Saturday, 31 May 2014

The four 'Ms'

Mothering, martyrdom, management, and manipulation are the four 'Ms', the four behaviour patterns characterising an Al-Anon (me!) when I am out of control.

I find it helpful to look at my behaviour and determine where these are showing up in my dealings with alcoholics.

The two biggest patterns are these:

(1) Giving advice that has not been asked for.
(2) Offering comment, insight, or criticism that has not been asked for.

A further danger comes when these are indeed actively asked for. Usually, it's still inappropriate, and I fall into this trap a lot. It's inappropriate because most of the time the person is unable or unwilling to follow the advice, and all that happens is that guilt is induced, which actually exacerbates the problem. Even if the discourse superficially concerns asking for and offering help, underneath there can be an animus of wanting to change, silence, banish, or shame (which are the four basic objectives of control), because the other person's sickness is be seen as a threat, and therefore, somehow, my problem.

When I want to control, I want the person to change, shut up, go away, or at least look ashamed.

As Annie L says, 'help is the sunny side of control'.

The corrective measure is this:

Do not use the word 'you'.

Ask God to give you a story to tell, about yourself, and tell the story that then comes, even if it seems irrelevant. Odd, wonderful things then happen, and no one gets hurt.

I heard someone say that, when he was in treatment, or a nut ward, or somewhere, they made him walk around with a sign round his neck reading 'I am not a therapist'. I think I need one of those signs.

Hard drinker or real alcoholic?

The book Alcoholics Anonymous helps to distinguish. Around the bottom of page 20, top of page 21 is a section that distinguishes between the moderate drinker, the certain type of hard drinker, and the real alcoholic.

It should be noted that the hard drinker and the real alcoholic look pretty similar when they are drinking (messy, sloppy, a little bit out of control!), drink far too much, and cause major consequences, which could kill them.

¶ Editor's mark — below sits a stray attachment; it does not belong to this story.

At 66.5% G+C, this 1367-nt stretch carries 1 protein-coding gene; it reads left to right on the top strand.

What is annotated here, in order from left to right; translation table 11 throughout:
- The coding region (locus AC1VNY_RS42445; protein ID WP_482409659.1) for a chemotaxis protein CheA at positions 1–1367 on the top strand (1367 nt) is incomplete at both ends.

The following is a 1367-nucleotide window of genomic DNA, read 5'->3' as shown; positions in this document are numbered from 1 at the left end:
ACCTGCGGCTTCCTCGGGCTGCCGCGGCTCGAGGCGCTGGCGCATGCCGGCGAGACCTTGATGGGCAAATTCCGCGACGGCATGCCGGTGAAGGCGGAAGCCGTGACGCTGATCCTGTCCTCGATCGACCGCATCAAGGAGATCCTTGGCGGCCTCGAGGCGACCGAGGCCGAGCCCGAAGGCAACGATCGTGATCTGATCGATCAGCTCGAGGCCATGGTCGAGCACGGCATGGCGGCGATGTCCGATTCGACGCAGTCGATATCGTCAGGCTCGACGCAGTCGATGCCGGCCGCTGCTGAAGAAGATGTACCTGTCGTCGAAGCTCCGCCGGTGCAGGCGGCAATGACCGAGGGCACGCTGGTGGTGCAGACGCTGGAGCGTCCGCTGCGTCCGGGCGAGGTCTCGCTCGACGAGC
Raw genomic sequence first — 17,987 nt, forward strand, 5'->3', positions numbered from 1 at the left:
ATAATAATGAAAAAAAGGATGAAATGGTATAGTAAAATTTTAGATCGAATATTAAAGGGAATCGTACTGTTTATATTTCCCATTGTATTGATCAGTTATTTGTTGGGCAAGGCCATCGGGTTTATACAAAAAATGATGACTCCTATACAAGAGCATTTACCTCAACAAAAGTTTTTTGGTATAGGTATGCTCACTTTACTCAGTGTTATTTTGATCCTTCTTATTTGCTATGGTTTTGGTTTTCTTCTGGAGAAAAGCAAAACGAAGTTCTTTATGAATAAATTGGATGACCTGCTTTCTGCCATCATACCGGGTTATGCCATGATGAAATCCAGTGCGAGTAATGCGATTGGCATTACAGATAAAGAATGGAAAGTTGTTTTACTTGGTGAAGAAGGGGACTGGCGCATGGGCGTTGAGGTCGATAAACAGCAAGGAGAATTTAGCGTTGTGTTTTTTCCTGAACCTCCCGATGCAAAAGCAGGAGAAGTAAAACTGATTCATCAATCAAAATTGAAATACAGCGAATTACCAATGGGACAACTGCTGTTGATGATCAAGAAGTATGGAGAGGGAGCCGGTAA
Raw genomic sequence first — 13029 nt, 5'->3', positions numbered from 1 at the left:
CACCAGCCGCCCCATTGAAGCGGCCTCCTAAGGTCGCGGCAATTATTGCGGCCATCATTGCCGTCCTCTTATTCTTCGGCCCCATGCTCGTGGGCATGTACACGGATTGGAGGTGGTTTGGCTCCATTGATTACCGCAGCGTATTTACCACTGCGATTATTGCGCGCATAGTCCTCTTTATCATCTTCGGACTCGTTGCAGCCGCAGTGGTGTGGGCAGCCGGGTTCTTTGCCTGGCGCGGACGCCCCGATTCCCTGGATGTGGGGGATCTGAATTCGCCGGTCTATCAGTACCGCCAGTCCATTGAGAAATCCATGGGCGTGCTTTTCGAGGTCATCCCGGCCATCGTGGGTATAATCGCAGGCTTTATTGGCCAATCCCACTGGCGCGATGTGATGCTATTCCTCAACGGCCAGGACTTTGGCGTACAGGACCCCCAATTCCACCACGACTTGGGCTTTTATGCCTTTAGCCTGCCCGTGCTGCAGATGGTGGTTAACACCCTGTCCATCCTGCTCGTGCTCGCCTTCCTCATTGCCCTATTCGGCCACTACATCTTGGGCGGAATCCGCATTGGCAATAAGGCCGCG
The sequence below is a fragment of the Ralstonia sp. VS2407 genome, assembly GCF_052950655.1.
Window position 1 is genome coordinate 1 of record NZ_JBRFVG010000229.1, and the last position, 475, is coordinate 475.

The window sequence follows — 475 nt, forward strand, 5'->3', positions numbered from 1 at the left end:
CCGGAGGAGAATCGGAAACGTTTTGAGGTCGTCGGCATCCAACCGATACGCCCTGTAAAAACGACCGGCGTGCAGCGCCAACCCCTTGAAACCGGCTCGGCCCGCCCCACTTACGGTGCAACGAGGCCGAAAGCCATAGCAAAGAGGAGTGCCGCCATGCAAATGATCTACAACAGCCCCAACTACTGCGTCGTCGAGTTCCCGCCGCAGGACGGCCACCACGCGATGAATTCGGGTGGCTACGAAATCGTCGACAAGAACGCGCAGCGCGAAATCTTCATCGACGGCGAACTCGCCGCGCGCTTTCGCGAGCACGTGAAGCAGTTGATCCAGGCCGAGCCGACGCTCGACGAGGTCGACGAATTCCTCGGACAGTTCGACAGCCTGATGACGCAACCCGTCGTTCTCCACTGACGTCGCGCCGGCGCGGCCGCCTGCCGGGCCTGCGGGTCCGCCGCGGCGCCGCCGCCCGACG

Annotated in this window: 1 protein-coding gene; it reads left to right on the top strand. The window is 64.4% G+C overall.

There are two differences, however. Your two diagnostic criteria are:

(1) When they have a sufficiently strong reason (impending or actual destruction of career, marriage, etc.), do they stop (albeit requiring help), or do they invariably start again, to the bafflement of everyone around them and despite their previous good resolve?

(2) When they have the first drink, do they trigger a personality change, and an unstoppable juggernaut of out-of-control drinking, pretty much every time they drink?

I have met many people who have stopped drinking for good or cut down, because they decided to. If you can stop altogether, a peculiar reaction when you drink becomes irrelevant, because drinking ain't gonna happen.

I have also met people who cannot stop but do not get the peculiar reaction when they drink. They are a bit of a nuisance and always a bit merry or a bit morose when you meet them in the evening, three sheets to the wind, but essentially everyone else can work around it, as they can CHOOSE when they are going to go on a real bender and when they are going to keep a lid on it.

No, the real alcoholic has to have both components to qualify.

Cf. page 44 of the Big Book ('Alcoholics Anonymous'):

'We hope we have made clear the distinction between the alcoholic and the non-alcoholic. If, when you honestly want to, you find you cannot quit entirely, or if when drinking, you have little control over the amount you take, you are probably alcoholic. If that be the case, you may be suffering from an illness which only a spiritual experience will conquer.'